British General Charles G. Gordon commanded the Egyptian garrison of Khartoum in the Sudan which was under siege by the forces of a charismatic Muslim hermit who called himself the Mahdi (above).
The Blue and White Niles come together at a point North-west of Khartoum. The city was situated with the Blue Nile to the North, the White Nile to the West and Tuti Island across the Blue Nile opposite Khartoum.
Three forts guarded the Nile River approaches: Ft. Mukran to the West of Khartoum on the South bank of the Blue Nile, Ft. Burri to the East of Khartoum on the South bank of the Blue Nile, and North Fort opposite Khartoum on the North bank of the Blue Nile. A fourth fort called Omdurman had fallen to the Mahdi's army on 5 January 1885. It was isolated to the West of the White Nile.
The land approach to the city was guarded by a fortified perimeter of parapet and eight foot ditch which ran East- Southwest of Khartoum approx. four miles between the Nile Rivers. The perimeter also contained four bastions at intervals which were improvised from fortified houses surrounded by parapet and ditch. A minefield with wire entanglements was laid in front of the defenses.
The garrison was manned by 7,500 men. There were 2,500 Egyptian and Sudanese Regulars, 1,900 Bashi-Bazouks (mercenaries from various Ottoman Turkish subject peoples), 2,300 Shagiya Irregulars (from tribes North of Khartoum that remained loyal to the Egyptian government), and 692 town militia. Gordon's best and most reliable troops were the Sudanese Regulars. The Shagiya Irregulars had a high desertion rate.
Infantry were armed with Remington .43 caliber single-shot breech-loading rifles. Over two- million rounds of ammunition were stockpiled and the arsenal produced another 40,000 rounds per week.
There were a few Gardner and Nordenfelt machineguns.
Artillery consisted of two Krupp 20 pounder cannon, eleven 7 pounder mountain guns, and ten other guns & howitzers. Over 20,000 rounds of artillery ammunition were stockpiled.
The gunboat "Ismailia" was docked near the Palace. This was a converted paddle steamer made bullet-proof, but not shell or shot proof. This was the last of the original seven of Gordon's gunboat fleet.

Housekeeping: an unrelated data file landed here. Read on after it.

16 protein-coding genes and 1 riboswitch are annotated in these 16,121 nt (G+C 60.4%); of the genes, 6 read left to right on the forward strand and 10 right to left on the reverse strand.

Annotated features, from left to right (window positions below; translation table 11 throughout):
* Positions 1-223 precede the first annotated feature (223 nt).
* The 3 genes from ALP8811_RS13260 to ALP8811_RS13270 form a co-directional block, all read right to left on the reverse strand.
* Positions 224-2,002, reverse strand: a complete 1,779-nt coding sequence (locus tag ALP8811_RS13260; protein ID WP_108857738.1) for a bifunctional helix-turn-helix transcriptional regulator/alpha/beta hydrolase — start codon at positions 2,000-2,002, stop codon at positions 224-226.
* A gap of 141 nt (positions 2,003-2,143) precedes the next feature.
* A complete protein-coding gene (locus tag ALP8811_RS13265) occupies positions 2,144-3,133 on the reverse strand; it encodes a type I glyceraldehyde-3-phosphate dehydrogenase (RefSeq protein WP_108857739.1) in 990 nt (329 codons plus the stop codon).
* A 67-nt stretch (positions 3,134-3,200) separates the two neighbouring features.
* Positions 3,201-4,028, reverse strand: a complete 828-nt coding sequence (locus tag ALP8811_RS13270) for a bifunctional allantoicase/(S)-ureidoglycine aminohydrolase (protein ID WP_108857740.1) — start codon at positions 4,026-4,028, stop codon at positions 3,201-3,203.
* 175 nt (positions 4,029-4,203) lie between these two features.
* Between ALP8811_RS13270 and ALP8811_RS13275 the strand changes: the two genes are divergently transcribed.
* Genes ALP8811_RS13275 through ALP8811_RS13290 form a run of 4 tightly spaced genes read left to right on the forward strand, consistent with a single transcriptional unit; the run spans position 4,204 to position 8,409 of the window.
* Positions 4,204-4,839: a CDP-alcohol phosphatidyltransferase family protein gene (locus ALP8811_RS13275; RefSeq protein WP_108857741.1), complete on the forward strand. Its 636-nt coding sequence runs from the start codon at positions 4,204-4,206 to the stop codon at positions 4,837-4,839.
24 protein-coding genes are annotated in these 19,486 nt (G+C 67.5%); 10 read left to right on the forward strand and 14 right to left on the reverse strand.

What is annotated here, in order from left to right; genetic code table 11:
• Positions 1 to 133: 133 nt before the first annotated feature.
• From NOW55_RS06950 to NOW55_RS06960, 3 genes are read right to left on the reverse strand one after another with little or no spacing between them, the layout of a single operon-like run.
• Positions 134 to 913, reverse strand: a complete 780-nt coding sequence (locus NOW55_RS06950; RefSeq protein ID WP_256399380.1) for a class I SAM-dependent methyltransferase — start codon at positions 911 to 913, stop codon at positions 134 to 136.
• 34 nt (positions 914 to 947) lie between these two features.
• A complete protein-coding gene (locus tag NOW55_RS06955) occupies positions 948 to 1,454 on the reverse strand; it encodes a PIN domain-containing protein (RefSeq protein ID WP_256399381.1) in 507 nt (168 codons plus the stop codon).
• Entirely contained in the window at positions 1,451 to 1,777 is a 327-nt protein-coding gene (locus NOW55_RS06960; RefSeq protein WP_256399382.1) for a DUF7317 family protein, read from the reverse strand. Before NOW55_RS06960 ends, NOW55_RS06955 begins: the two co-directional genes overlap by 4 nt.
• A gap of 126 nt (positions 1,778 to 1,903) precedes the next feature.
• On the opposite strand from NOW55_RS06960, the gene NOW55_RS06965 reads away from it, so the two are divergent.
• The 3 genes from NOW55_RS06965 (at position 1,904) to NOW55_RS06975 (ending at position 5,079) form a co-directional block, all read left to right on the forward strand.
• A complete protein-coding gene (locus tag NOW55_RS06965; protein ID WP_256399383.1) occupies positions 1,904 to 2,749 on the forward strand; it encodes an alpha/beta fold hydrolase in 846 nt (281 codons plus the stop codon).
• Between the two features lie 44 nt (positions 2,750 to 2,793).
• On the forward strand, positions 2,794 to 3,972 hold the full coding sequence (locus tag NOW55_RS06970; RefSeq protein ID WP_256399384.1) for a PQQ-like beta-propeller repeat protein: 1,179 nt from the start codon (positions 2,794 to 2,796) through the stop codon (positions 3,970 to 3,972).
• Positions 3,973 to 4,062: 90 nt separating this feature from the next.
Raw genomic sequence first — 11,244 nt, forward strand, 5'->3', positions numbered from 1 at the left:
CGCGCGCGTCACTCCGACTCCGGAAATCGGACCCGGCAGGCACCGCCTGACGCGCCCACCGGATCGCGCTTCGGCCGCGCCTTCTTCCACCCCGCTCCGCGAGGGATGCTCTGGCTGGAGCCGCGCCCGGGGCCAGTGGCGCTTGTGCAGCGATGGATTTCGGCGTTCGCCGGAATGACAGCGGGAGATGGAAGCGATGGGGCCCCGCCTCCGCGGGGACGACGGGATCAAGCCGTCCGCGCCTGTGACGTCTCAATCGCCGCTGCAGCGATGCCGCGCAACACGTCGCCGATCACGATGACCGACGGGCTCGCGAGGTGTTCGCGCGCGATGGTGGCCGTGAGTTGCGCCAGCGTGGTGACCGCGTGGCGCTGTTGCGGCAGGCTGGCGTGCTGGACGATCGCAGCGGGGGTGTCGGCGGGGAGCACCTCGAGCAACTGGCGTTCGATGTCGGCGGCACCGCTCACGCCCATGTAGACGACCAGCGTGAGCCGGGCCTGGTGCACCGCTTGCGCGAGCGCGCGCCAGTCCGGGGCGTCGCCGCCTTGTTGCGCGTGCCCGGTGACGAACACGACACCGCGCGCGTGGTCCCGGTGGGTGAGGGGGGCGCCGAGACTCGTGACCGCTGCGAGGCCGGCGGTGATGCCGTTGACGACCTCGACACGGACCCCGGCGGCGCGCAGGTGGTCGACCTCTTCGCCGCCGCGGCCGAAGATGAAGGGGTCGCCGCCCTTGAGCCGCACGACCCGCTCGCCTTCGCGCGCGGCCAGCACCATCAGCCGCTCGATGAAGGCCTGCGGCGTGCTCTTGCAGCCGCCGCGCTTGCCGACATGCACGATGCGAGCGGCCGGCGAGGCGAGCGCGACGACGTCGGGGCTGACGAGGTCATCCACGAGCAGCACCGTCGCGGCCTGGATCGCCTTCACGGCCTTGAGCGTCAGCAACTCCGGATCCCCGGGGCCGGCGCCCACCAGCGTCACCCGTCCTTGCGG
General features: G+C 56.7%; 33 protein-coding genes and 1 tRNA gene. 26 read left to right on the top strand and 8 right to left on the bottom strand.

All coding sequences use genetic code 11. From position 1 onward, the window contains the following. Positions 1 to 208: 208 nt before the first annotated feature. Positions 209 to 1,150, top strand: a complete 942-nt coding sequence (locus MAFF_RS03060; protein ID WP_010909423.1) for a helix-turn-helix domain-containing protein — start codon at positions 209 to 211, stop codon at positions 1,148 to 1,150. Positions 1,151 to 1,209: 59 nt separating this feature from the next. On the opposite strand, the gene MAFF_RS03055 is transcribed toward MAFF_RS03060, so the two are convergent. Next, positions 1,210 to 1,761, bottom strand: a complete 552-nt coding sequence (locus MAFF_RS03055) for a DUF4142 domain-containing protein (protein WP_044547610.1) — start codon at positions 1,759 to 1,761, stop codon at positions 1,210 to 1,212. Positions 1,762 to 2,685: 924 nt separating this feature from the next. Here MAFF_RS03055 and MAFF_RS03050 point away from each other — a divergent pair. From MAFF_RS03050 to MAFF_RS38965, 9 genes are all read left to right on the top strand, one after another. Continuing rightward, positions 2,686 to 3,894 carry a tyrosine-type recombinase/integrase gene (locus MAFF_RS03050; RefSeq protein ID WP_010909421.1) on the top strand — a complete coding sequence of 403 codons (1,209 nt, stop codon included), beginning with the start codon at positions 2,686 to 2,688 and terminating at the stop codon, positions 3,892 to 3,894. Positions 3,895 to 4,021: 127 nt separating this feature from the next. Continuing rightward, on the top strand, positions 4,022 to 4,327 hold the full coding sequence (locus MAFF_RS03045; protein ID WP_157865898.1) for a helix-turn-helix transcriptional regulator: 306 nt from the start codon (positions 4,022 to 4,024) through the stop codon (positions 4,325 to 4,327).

Although the garrison had an ample supply of ammunition, it suffered from a shortage of food. Gordon had earlier lost about a 1,000 men and one of his best commanders, Mohamad Ali "the fighting Pasha", during a foraging sortie in which they were ambushed. This further weakened his forces which were already stretched thin manning the four mile long perimeter and fortifications.
The Egyptian/Sudanese units depicted in this game represent understrength infantry battalions and artillery batteries.
The Mahdi's Army - the "Ansar" (meaning "follower" or "helper") They were sometimes referred to as "Dervishes" by their opponents.
The Ansar was divided into three Standards (Flags), each under the command of a Khalifa. Each was subdivided into "Rubs" (quarters) containing between 800 to 1,200 men. Each Rubs was divided into three combat units and an admin. unit. First, a large force of assault warriors armed with swords and spears and supported by cavalry similarly armed (divided by tribes and sections of tribes). Second, riflemen called "Jihadiya" assembled in groups of hundreds from smaller units of 20 men and armed with captured Remington breech-loading rifles. Third, mounted reconnaissance groups armed with rifles.
The three Khalifas and their flags. Khalifa Abdullah commanded the Black Flag (al-rayya-al-zarqa), formed of Baggara from Kordofan and Darfur. Included most of the Sudanese riflemen. Khalifa Muhammad al-Sharif commanded the Red Flag (al-rayya-al-hamra) formed from riverain peoples North of Khartoum. Khalifa Ali-an-Hilu commanded the Green Flag (al-rayya-al-khadra) formed from Arabs from the Gezira region between the Blue and White Niles South of Khartoum.
Ansar weapons. The Ansar had captured some 21,000 rifles, mostly Remington breech loaders, two Gatling guns, some Nordenfelt machineguns, two rocket tubes, five Krupp field guns, some mountain howitzers, additional Krupp guns and assorted crank operated machineguns.
The Ansar assault force. The Ansar included 50,000 assault warriors armed with swords and spears supported by perhaps 3,000 cavalry and 7,000 riflemen.
On January 26, 1885, at 12:43 am, the Mahdi would launch an all out assault on the Egyptian garrison at Khartoum in order to capture the city before a British relief force could arrive to save the garrison and its commander General Charles G. Gordon.